Pitso Mosimane famously described Jeremy Brockie as a "sniper" when declaring his interest in in the then-SuperSport United striker, but the Kiwi has failed to hit the target. Photo: Muzi Ntombela/BackpagePix

JOHANNESBURG - Jeremy Brockie is a square peg in a round hole at Mamelodi Sundowns, he doesn’t fit. But the technical team has told him not to change as that will benefit the club in the long run.

The New Zealand forward has endured a frustrating start to his career at Sundowns since his switch from SuperSport United in January. Brockie is yet to find the back of the net for the Brazilians despite making 13 appearances in all competitions. The problem is that Sundowns’ game model doesn’t suit Brockie who is a poacher and a deadly finisher. He needs to be in the box to be effective. He needs crosses from the flanks, something Sundowns don't do as their game plan revolves around short passes and fast movements.

“There are two sides to getting to know each other. It’s me getting to understand the way Sundowns play and how they attack. There’s also the players understanding how I play,” Brockie said. “The coaching staff have tried to introduce how I play to the players as well but still keep Sundowns’ style of play. The coaching staff have said to me a few times during training games and training sessions, ‘don’t try and be like a Sundowns’ player, we brought you here because of what you bring to the team’. What’s been tricky is finding the balance between playing my own game and mixing that a little bit with how Sundowns play.”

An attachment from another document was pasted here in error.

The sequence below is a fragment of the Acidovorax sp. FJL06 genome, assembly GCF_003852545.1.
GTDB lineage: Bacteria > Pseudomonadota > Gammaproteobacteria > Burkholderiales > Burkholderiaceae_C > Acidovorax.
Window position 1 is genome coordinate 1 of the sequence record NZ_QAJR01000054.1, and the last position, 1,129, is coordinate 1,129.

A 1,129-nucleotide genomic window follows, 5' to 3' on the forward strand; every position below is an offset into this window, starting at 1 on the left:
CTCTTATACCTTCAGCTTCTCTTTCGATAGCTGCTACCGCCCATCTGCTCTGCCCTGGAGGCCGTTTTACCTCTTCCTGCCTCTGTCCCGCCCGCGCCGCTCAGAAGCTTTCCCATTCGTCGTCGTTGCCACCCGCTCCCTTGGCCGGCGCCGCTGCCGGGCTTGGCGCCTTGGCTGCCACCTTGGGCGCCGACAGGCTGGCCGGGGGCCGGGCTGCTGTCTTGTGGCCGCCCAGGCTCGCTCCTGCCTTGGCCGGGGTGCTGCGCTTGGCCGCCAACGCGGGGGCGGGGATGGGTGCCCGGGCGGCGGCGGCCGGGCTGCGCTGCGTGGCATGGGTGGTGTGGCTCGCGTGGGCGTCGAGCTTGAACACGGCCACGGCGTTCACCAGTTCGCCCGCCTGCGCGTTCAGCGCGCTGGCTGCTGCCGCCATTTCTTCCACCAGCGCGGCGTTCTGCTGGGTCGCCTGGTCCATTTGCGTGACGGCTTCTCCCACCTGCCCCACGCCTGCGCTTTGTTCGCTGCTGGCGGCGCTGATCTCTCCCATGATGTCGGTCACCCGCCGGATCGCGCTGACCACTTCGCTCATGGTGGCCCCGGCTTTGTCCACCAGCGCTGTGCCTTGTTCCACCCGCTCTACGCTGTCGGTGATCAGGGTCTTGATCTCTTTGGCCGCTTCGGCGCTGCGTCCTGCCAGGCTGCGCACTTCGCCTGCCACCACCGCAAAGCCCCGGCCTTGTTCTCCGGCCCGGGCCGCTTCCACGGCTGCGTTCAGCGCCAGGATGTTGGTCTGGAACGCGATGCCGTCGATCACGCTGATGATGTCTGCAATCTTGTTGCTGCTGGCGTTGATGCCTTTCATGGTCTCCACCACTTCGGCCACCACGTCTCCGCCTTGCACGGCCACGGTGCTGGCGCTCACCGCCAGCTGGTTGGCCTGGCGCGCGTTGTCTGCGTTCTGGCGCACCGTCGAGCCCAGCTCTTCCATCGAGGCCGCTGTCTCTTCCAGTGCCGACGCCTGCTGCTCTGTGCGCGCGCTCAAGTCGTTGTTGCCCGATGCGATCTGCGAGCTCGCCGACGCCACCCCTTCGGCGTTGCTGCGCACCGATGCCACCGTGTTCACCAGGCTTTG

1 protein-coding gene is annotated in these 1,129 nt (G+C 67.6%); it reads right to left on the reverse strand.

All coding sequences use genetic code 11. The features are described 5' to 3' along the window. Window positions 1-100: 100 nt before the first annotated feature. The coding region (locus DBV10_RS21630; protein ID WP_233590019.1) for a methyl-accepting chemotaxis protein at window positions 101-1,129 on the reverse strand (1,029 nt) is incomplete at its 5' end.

Brockie hasn’t been successful in finding that balance which has seen him try to be a player he isn’t, just to fit in. “When you arrive at a new club you’re so eager to impress,” Brockie said. “You look at the players around you and you want to be like a Mshishi (Themba Zwane) or Vila (Sibusiso Vilakazi), come short and get the ball. My strength is being in the box and getting onto the end of things. When I come short and get involved in those sort of things, that takes away my strength. You’ll see me more around the box this season and maybe not so much involved in the build-up play but getting on the end of things and hopefully scoring goals.”

Brockie could start doing that in Lome today at 3pm (South African time) in the Brazilians’ Caf Champions League clash with AS Togo-Port. Sundowns have to make up ground after only collecting two points in their first two matches in their worst start in the group stage of the continent’s premier knockout competition.

The Champions League could help Brockie find himself as some of the pitches that Sundowns will play on don’t allow their passing game and some of the opponents go toe-to-toe with the Brazilians, which could force them to resort to route one football as an alternative to counter that.

“You have to adapt when you play in Africa,” Brockie said. “The game against Horoya showed that. The conditions, the pitch and the crowd were all against us. Sometimes you just have to do what you need to do to get the result. It’ll be the same thing in Togo. The pitch is artificial which brings its own challenges. At times you might have to adapt your style of play a little bit. Hopefully I can get into the starting XI and make an impact in the club this season.”

The Star

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